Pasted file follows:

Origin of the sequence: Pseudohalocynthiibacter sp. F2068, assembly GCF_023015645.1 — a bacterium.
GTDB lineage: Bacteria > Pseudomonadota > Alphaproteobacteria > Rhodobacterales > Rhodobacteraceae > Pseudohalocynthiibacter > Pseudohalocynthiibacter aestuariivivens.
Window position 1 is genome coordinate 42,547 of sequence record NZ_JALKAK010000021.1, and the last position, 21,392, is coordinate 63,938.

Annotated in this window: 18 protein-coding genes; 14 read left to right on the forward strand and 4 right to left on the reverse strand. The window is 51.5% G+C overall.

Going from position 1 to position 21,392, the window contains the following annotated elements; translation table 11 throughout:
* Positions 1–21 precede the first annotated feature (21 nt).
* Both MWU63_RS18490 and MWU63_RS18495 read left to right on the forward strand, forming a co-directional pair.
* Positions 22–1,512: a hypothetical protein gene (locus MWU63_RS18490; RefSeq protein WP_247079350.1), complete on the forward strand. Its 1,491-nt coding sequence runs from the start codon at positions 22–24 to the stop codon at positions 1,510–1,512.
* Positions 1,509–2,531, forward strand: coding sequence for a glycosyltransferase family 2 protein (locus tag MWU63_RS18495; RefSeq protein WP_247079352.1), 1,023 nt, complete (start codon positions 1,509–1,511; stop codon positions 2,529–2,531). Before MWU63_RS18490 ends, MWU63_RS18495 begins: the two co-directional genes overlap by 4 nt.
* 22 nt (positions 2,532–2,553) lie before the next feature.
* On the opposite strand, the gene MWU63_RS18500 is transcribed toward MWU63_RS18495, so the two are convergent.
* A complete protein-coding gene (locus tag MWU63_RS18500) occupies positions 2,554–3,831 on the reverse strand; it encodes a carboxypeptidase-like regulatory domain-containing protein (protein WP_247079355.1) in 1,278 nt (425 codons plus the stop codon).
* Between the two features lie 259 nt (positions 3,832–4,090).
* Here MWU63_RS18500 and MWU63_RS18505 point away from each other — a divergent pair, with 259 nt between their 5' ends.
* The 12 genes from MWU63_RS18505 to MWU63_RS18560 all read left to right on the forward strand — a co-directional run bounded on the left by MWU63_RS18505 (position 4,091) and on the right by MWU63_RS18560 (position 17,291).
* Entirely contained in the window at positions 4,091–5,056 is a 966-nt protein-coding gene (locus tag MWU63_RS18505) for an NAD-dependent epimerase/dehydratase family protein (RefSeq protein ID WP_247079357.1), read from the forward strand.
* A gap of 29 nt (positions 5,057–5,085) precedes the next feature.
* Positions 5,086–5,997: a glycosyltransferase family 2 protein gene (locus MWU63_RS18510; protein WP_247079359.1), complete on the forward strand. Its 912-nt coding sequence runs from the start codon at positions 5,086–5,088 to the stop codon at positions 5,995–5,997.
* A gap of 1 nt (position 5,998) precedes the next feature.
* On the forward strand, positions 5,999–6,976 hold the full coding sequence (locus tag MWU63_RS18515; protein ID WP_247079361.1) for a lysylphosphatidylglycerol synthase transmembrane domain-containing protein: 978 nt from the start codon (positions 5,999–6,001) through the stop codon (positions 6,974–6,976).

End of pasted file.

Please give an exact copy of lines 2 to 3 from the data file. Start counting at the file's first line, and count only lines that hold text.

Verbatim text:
GTDB lineage: Bacteria > Pseudomonadota > Alphaproteobacteria > Rhodobacterales > Rhodobacteraceae > Pseudohalocynthiibacter > Pseudohalocynthiibacter aestuariivivens.
Window position 1 is genome coordinate 42,547 of sequence record NZ_JALKAK010000021.1, and the last position, 21,392, is coordinate 63,938.